Jessica faced a very difficult labor made complicated by the baby's posterior presentation. She gave an exemplary effort with few maternal position changes. Hands and knees was not acceptable to her due to the pain she felt in that position. She didn't know her baby was posterior and didn't know which exercises were beneficial to birth compared to gym fitness. 

In my opinion, based on what has helped others with this labor and body description, she really needed her sacrotuberous ligament softened. This is a temporary fix (temporary when done by the lay person) that let's the sacrum swing outward in the middle and lower parts of the sacrum. The baby will drop and perhaps rotate in the added room. 

Gail Suggested: 

"Balance First!
Craniosacral therapy with therapeutic massage by a pregnancy master if possible.
Sacrotuberous release by the doctor, nurse, midwife if possible. The doula can explain it but it may be outside of the doula scope of practice to do this technique, though it can be done externally.
Sidelying release for the muscles supporting the pelvis, including the pelvic floor for pain relief and making "room" for the baby - making flexibility and softening the way.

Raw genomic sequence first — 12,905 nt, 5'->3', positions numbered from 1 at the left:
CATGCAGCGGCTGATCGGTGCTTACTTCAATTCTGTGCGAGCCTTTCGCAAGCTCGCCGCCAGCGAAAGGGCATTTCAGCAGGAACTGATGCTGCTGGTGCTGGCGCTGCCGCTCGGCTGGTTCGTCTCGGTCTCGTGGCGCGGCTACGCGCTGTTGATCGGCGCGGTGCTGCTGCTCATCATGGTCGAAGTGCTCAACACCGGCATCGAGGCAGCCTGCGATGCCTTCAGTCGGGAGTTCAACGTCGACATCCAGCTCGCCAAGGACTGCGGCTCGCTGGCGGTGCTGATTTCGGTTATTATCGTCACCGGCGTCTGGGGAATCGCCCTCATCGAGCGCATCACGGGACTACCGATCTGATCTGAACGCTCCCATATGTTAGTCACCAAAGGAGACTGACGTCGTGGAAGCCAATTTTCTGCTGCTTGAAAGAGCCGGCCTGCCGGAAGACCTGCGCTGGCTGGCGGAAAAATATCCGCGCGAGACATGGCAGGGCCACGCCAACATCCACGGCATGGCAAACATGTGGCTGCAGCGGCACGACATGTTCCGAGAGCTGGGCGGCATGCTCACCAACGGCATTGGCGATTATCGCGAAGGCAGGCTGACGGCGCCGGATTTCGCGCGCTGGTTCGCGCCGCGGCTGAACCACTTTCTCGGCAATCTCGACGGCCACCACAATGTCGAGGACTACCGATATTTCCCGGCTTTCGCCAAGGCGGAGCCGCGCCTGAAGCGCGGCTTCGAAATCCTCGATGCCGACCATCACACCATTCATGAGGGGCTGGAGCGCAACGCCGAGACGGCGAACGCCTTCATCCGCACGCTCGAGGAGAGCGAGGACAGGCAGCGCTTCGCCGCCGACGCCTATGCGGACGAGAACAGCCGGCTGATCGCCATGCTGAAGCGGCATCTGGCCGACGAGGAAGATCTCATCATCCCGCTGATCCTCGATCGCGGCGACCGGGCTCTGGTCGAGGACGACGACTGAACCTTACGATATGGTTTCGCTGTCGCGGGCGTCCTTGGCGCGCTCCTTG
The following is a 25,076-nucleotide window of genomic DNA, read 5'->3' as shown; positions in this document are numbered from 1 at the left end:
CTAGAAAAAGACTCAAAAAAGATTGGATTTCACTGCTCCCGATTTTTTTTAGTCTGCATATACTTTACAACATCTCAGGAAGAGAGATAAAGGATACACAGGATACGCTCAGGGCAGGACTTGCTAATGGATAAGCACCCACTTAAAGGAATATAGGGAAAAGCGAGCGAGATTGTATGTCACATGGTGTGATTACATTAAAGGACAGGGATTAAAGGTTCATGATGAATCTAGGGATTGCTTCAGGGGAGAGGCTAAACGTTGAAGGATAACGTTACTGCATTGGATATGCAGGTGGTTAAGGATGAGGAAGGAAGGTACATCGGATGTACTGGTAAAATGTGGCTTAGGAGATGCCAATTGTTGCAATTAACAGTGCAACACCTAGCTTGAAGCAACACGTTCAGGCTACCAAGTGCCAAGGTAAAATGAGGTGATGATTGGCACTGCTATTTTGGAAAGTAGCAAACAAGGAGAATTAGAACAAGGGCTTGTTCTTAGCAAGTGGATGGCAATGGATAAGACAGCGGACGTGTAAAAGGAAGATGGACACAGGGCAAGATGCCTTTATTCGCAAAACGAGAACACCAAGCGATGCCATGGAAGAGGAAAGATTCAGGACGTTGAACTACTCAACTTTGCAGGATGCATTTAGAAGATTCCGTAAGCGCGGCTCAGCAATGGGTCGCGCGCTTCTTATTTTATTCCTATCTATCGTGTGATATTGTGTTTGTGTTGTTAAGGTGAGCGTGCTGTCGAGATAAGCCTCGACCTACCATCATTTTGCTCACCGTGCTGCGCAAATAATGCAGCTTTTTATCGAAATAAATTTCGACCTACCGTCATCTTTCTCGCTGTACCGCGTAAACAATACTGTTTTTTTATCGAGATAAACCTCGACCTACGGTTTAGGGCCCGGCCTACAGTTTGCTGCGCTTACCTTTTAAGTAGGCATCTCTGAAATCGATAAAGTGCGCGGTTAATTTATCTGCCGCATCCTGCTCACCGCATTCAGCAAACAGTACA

Alternating the compression/extension of the ASIS and ischial tuberosity in circles that stop in extension (a massage therapist can work this out)
Give Cook's Counter pressure a try on the tuberosities, if on hands and knees or the pubic arch if on back, this helps relax the pelvic floor by giving the stretch receptors of the pelvic floor some slack. (They are stretched already and need some slack for 2.5 minutes at a time.)

"[You might like to n]ow try these techniques:

  • Give Cook's Counter pressure a try on the tuberosities, if on hands and knees or the pubic arch if on back, this helps relax the pelvic floor by giving the stretch receptors of the pelvic floor some slack. (They are stretched already and need some slack for 2.5 minutes at a time.)
  • Lunges during 3 contractions on each side.
  • Dangle through 3-6 contractions.
  • Do not squat.
  • Rope pull from "McRoberts" position if in bed, or